For more information on buy-sell agreements, read our previous blog post here.
What makes the difference between your company being valued at $30 million or $6 million?
Sometimes, it comes down to which valuation expert’s report the judge finds more credible.
That’s what the owners of Kraus USA, Inc., a Long Island business selling fine plumbing fixtures, learned earlier this year. Sergio Magarik sued his co-owners, Michael Rukhlin and Russell Levi, in 2015, seeking to dissolve the company. (Read the petition here.) The respondents elected to buy out his interest in the company, and as a result, various claims and counterclaims were discontinued, leaving but one matter to be determined by the court: the value of Magarik’s shares.
This required a determination of the fair value of the company as of September 20, 2015, the day before the petition was filed. Kraus is an internet-based business that sells faucets, sinks, plumbing fixtures and related items, primarily through third-party retailers. Its products are manufactured in China. The company grew rapidly, from $21 million in sales in 2012 to $36 million in 2015, but had negative cash flow and a significant amount of debt. Magarik owned 24 percent of the company, Levi, 51 percent and Rukhlin, 25 percent.
The trial included testimony from the three owners, Kraus’ controller and the valuation experts for each side. Each expert prepared a valuation based on an income and a market approach to value. Magarik’s expert arrived at a value of about $30 million for Kraus, the average of his discounted cash flow income approach ($21.9 million) and guideline public company market approach ($38.8 million).
The valuation echoed projected earnings prepared months earlier by Kraus’ controller in connection with a loan application in which Kraus’ owners represented that the company was worth more than $30 million.
The respondents’ expert estimated Kraus was worth $6.05 million, about one-fifth the amount of the other expert’s estimate. He presented an income approach based on capitalization of earnings ($6.16 million) and cash flow ($5.9 million and $6.1 million). His market approach, a “merged and acquired company method” method relying on Pratt’s Stats database (now DealStats) for comparable transactions, resulted in a range of values from $5.3 million to $6.1 million.
Justice Vito DeStefano found that Magarik’s expert did not sufficiently account for the level of competition Kraus faced or its lack of cash flow, and that it overestimated the value of the Kraus brand, which Kraus did not actually own.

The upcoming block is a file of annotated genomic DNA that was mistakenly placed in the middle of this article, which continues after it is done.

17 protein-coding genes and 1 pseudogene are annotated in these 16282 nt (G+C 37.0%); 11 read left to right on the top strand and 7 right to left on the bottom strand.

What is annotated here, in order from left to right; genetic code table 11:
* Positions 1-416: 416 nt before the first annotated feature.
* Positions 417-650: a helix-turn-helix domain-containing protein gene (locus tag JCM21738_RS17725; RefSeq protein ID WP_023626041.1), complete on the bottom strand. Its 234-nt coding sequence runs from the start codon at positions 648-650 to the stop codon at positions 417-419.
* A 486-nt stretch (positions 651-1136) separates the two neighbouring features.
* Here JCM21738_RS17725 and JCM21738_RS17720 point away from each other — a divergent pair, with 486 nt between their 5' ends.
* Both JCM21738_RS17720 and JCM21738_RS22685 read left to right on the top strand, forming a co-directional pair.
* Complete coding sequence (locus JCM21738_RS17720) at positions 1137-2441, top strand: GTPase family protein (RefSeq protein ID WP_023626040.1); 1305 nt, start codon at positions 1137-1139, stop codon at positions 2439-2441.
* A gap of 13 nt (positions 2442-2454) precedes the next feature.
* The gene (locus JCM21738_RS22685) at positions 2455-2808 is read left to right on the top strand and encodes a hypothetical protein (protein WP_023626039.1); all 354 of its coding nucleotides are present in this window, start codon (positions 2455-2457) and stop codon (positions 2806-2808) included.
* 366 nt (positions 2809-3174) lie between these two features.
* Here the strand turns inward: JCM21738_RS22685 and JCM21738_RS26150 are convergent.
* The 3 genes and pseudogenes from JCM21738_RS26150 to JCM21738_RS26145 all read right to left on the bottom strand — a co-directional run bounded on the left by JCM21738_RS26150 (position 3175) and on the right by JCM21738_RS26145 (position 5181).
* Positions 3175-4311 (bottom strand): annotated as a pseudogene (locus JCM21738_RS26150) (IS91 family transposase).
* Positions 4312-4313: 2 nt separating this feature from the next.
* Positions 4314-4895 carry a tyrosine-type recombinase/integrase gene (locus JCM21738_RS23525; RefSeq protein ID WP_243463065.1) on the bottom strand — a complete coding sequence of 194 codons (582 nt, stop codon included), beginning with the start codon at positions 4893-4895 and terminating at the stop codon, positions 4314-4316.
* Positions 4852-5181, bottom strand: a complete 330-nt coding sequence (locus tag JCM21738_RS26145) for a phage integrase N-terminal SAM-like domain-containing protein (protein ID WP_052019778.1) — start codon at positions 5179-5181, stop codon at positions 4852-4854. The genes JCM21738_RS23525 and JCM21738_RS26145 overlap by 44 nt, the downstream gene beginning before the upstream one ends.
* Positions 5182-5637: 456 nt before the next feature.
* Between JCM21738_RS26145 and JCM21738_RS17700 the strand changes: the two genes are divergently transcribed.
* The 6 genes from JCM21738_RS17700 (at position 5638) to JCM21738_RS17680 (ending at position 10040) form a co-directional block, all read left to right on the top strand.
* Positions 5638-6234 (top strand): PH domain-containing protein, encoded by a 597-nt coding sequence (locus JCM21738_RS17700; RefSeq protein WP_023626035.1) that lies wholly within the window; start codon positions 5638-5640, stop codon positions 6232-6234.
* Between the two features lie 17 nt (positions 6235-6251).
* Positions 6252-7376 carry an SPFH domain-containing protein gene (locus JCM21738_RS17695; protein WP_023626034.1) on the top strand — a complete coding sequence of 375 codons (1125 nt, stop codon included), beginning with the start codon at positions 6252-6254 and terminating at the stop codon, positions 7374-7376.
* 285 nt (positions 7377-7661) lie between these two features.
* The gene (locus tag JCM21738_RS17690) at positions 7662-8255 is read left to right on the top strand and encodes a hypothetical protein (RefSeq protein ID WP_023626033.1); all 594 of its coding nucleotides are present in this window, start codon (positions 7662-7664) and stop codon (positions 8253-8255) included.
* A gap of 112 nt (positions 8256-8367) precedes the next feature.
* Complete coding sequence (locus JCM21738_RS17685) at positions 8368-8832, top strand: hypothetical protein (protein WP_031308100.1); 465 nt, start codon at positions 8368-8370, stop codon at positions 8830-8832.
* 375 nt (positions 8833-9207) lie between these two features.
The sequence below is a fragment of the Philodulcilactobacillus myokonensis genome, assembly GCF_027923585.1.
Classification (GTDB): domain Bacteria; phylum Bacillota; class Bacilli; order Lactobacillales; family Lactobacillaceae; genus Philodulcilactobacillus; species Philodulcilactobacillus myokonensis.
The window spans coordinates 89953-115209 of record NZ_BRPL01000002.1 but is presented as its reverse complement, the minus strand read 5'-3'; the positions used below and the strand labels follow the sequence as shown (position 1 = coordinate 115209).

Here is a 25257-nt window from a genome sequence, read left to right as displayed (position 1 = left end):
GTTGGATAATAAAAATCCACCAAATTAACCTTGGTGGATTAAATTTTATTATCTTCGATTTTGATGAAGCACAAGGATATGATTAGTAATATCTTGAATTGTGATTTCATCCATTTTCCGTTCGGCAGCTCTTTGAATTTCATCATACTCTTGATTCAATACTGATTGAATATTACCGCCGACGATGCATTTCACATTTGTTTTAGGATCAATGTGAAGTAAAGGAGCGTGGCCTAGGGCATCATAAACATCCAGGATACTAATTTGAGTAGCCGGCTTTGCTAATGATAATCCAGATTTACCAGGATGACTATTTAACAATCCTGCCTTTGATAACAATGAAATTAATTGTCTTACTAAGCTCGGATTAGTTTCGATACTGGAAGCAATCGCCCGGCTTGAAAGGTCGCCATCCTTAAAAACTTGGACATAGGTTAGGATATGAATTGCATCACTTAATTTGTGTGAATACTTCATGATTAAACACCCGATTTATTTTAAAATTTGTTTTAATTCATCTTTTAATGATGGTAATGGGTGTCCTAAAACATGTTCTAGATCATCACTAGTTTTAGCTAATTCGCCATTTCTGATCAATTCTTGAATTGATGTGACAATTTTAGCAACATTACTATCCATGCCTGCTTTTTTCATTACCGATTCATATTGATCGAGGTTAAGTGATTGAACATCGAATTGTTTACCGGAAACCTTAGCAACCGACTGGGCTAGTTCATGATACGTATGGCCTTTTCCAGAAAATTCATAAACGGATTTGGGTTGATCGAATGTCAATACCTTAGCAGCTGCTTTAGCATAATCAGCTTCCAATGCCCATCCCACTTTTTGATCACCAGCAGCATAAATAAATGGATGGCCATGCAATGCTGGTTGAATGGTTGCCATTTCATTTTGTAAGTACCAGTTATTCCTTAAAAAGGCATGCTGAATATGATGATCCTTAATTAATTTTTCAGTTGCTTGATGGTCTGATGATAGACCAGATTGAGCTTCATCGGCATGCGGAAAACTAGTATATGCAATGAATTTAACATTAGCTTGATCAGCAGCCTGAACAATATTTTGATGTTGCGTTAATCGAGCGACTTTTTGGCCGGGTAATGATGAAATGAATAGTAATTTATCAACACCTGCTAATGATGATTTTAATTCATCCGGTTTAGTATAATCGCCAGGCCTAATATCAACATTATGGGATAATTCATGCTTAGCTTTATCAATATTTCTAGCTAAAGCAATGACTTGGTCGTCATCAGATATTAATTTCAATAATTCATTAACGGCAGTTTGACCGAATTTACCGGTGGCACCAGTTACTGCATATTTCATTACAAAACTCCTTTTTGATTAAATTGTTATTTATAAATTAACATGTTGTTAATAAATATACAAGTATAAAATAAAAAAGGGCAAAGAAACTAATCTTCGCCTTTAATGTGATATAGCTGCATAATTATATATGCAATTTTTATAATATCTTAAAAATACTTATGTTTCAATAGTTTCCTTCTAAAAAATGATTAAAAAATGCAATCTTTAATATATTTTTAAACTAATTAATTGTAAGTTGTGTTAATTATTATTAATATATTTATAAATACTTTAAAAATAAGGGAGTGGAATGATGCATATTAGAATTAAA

“The court does not accept the valuations provided by petitioner’s expert … as they exceeded the true value of the business, were based on income projections that were unrealistic and optimistic and not based on appropriate comparable businesses. Moreover, the two valuations provided were vastly disparate from each other, underscoring mistaken premises and assumptions.”
“In reality,” the justice wrote, “the value of the business was never $30 million and the projections contained in the loan application were never realized.” Justice DeStefano accepted the $6.05 million valuation presented by the respondents’ expert, which he found to be “supported by the credible evidence which demonstrated a successful and growing business that was not especially liquid.” (Read the decision here.) He applied a 5 percent discount for lack of marketability – less than the 25 percent DLOM sought by the respondents. The petitioner had not applied a DLOM.
The resulting value of Magarik’s 24 percent interest was calculated to be $1,379,400. Justice DeStefano added interest of 9 percent dating back to the filing of the petition, and gave Kraus two years to make the payment, in deference to the company’s cash flow difficulties.
For more on the two valuations, you can read the parties’ post-trial memoranda here and here. The case is Sergio Magarik v. Kraus USA, Inc., Michael Rukhlin and Russell Levi, Index No. 606128-15, Nassau County Supreme Court.
The decision in Magarik underscores the importance of securing a credible, defensible business valuation. The professionals at Advent Valuation Advisors offer a full range of business valuation and litigation support services. If you have any valuation needs, the professionals at Advent are here to provide a credible valuation.
Business valuation is a prophecy of the future. That is, investors typically value a business based on its ability to generate future cash flow. However, with so many uncertainties in the current marketplace, forecasting expected cash flow can be challenging.
Under the income approach, the value of a business interest is a function of two variables:
1. Expected economic benefits, and
2. A discount rate based on the risk of the business.
Economic benefits can take many forms, such as earnings before tax, cash flow available to equity investors and cash flow available to equity and debt investors. Likewise, discount rates can take many forms. Examples include the cost of equity or the weighted average cost of capital (WACC).
Common valuation methods falling under the income approach include: